As much as our culture marginalizes art and artists, as much as it dismisses our efforts, and scorns our value to society, our culture also happens to hold art in very high regard.
Think about it.
What holds the highest records for anything ever sold at auction?
Is it cars? No. Jewels? No.
And in households throughout history, what holds the greatest place of prestige and honor? What do families take pride in passing down to future generations? What has continued to symbolize wealth and status?
There’s that wonderful story of Winston Churchill being asked to sell off the paintings held in the National Gallery to pay for the war effort.
“Then what are we fighting for?” was his answer.
More recently, the veracity of Churchill actually uttering those words has been challenged. But their deeper truth still holds a charge.
Art has value. And that value goes well beyond the monetary into the very soul of a culture.
There exists an old saying that it’s by art that man gets nearest to the angels and farthest from the animals.
These are the values that art represents, our highest human values.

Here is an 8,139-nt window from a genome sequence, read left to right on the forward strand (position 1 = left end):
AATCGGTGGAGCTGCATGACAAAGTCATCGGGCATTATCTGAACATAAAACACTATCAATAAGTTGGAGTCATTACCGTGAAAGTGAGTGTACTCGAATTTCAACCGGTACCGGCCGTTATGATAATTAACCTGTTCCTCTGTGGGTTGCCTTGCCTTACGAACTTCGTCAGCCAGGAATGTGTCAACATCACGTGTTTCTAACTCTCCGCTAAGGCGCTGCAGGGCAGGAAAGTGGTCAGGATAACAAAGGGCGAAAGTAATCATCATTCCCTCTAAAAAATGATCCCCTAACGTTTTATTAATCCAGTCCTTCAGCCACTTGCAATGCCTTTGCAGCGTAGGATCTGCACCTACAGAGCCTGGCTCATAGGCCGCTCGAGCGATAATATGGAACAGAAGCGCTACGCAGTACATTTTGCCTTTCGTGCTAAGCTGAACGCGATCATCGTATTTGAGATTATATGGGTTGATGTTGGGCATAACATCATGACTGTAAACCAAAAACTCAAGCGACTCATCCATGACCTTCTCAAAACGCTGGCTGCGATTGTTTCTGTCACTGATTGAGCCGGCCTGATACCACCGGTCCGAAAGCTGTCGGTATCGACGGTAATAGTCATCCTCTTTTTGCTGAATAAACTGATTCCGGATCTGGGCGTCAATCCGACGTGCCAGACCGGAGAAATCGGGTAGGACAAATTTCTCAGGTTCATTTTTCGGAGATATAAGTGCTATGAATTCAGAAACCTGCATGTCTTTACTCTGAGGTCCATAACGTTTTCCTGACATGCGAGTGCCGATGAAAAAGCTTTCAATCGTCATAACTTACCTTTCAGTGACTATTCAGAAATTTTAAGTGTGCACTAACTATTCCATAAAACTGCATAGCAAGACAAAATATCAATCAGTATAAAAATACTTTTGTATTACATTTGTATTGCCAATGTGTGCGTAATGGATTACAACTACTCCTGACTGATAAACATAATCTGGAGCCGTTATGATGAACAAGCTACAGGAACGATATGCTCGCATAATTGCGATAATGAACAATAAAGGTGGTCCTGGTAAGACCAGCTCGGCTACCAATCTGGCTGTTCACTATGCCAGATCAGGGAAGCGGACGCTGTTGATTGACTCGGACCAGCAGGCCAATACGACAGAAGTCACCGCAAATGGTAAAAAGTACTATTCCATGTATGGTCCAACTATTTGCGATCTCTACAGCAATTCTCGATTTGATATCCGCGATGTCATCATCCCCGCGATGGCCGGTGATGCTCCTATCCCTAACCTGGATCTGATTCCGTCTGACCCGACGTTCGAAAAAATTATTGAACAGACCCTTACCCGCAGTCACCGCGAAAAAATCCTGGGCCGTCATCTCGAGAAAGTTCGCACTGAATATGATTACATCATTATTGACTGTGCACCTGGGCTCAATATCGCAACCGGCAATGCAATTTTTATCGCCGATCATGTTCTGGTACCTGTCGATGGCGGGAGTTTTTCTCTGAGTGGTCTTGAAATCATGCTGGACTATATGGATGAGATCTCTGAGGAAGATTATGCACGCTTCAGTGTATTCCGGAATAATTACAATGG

In spite of the fact that we are living in a civilization that values wealth, blind ambition and glib sound bites above truth, beauty and meaning, we have managed to continue our love affair with art.
Art remains important, not only to artists and art-lovers as individuals – but to our culture itself.
And art will always remain important to future generations as they try to understand us.
Churchill, who was an avid painter himself, may not have uttered those famous words. But he did state that, “The arts are essential to any complete National life. The State owes it to itself to sustain and encourage them…iIl fares the race which fails to salute the arts with the reverence and delight which are their due.”
Because without art, what in the world are we fighting for?
To read more from Christa Cloutier at The Working Artist,visit www.theworkingartist.com